We have such mixed feelings about Taylor. On the one hand, with her being so aggressive about getting stories, to the point it ended her relationship with Buck, you have to appreciate her being someone that is the rare consistent presence that isn’t likable. Yet, on the other hand, her whole backstory about her dad and mom? It felt awkward and forced, similar to the amount of energy put into Eddie when he first came on 9-1-1.

However, with Taylor clearly not being meant to evolve beyond Buck’s love interest, there is the need to question whether the time spent will be well invested in the long run?

Claudette Not Living Up To Her Potential

Claudette is a key part of May’s growth this season, for with both of May’s parents being first responders, she got a job far easier than it perhaps should have been. So Claudette acting as a reminder that May was a newbie, that not everyone is familiar with her parents, and thus will go easy on her, made her a welcomed addition.

However, the show didn’t really develop Claudette besides being what could be seen as a bully. Or rather, it waited until it was time to kill Claudette off to reveal she was in a horrific fire when she was younger, never mind she had a husband and more.

How Bloated This Show Often Seems

Lucy (Arielle Kebbel) having drinks with the 118
Lucy (Arielle Kebbel)

Ravi got introduced early in this season, and then it seemed he faded to the back. We then got Jonah and Lucy, and once the show decided to sideline Lucy and Buck being together until maybe next season, while she still got to be part of the action, her storyline stalled. But, in general, even with us focusing solely on Athena, when it comes to the cops and not going too deep into the lives of the 911 operators, this show feels bloated.

I mean, the fact only Eddie, maybe Maddie too, has a storyline that feels like it has been consistently building episode to episode, season to season, is terrible. For nearly all other characters, they get a short few episode stint, and then they pretty much are only seen to answer a 911 call. And mind you, this is with us not seeing all the 118 members under Bobby’s purview. So I can only hope that this show will stop teasing people dying or maybe leaving and actually follows through – beyond Michael, who only is gone because their actor doesn’t want to be vaccinated.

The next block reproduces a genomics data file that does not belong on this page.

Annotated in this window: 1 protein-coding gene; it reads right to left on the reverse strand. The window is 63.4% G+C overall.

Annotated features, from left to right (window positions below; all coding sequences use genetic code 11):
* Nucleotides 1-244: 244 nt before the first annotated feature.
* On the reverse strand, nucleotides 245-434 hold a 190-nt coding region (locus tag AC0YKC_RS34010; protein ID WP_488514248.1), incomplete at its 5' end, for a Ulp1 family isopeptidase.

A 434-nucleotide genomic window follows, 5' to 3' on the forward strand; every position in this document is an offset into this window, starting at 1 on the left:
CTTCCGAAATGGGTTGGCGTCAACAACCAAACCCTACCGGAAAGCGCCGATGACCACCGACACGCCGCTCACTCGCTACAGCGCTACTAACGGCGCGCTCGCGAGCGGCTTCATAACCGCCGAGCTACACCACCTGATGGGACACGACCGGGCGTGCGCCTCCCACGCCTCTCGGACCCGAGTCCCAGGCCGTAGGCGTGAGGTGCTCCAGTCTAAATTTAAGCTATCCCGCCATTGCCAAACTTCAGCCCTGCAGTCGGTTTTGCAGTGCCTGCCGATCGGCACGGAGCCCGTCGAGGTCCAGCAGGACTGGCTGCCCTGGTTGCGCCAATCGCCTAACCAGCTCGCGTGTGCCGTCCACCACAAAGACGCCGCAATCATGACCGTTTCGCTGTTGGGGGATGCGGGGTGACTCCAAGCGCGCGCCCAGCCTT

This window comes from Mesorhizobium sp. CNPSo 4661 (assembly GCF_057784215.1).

Maddie’s Individual Episodes

There are multiple ways to look at Maddie. You can see her as a lifeline for Chim since most of his storylines have involved her or their shared daughter. Also, considering what she has brought to the show regarding domestic violence and Post-Partum issues, there is no denying that, for a network show, she has brought issues that aren’t commonly seen and aren’t necessarily common topics on network shows.

Maddie talking to Chim and crying

But on the flip side, Maddie does feel like she is part of the bloat problem. Her storylines, increasingly, aren’t to aid the group. It takes Eddie away from the 118, does more for her than it does Buck, and outside of a handful of highlights, I wouldn’t say she is an asset to the show. Now, this isn’t to say she is an outright liability, but sometimes it feels that the people behind the show don’t think her, or even Eddie, have strong enough characters for a spin-off, yet don’t seem to realize the work put into those two eclipses the work put into other characters. Especially regarding impactful storylines that appear to have legs.


Our Rating: Mixed (Stick Around)

9-1-1 has the issue a lot of long-running shows do. It doesn’t really want to take legitimate risks anymore. It’ll feign a need to worry because of some psycho or mental health episode, but it all seems fine in the long run. Which, in some cases, it is good to see, like with Bobby, Maddie, and Eddie. However, as the show adds new blood to shake things up but doesn’t eliminate characters or have them reassigned, in the process, it becomes increasingly bloated.

Hence the mixed label. Between lack of risks, too many characters, and feeling only a handful get quality storylines on a consistent basis? That’s why 9-1-1 is a show we think is worth sticking around for but shouldn’t be high up on your watchlist.

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The crew showing up to a site
9-1-1: Season 5 – Summary/ Review (with Spoilers)
9-1-1 delivers what is expected, for better or worse, and follows the same patterns we've seen in previous seasons and in similar series.
Building Up May
Having An Obstacle Beyond The Rescue
Eddie: Solely For Having A Storyline Since His Introduction
Maddie's Individual Episodes
How Bloated This Show Often Seems
Claudette Not Living Up To Her Potential
The Utter Lack Of Threat Or Need To Fear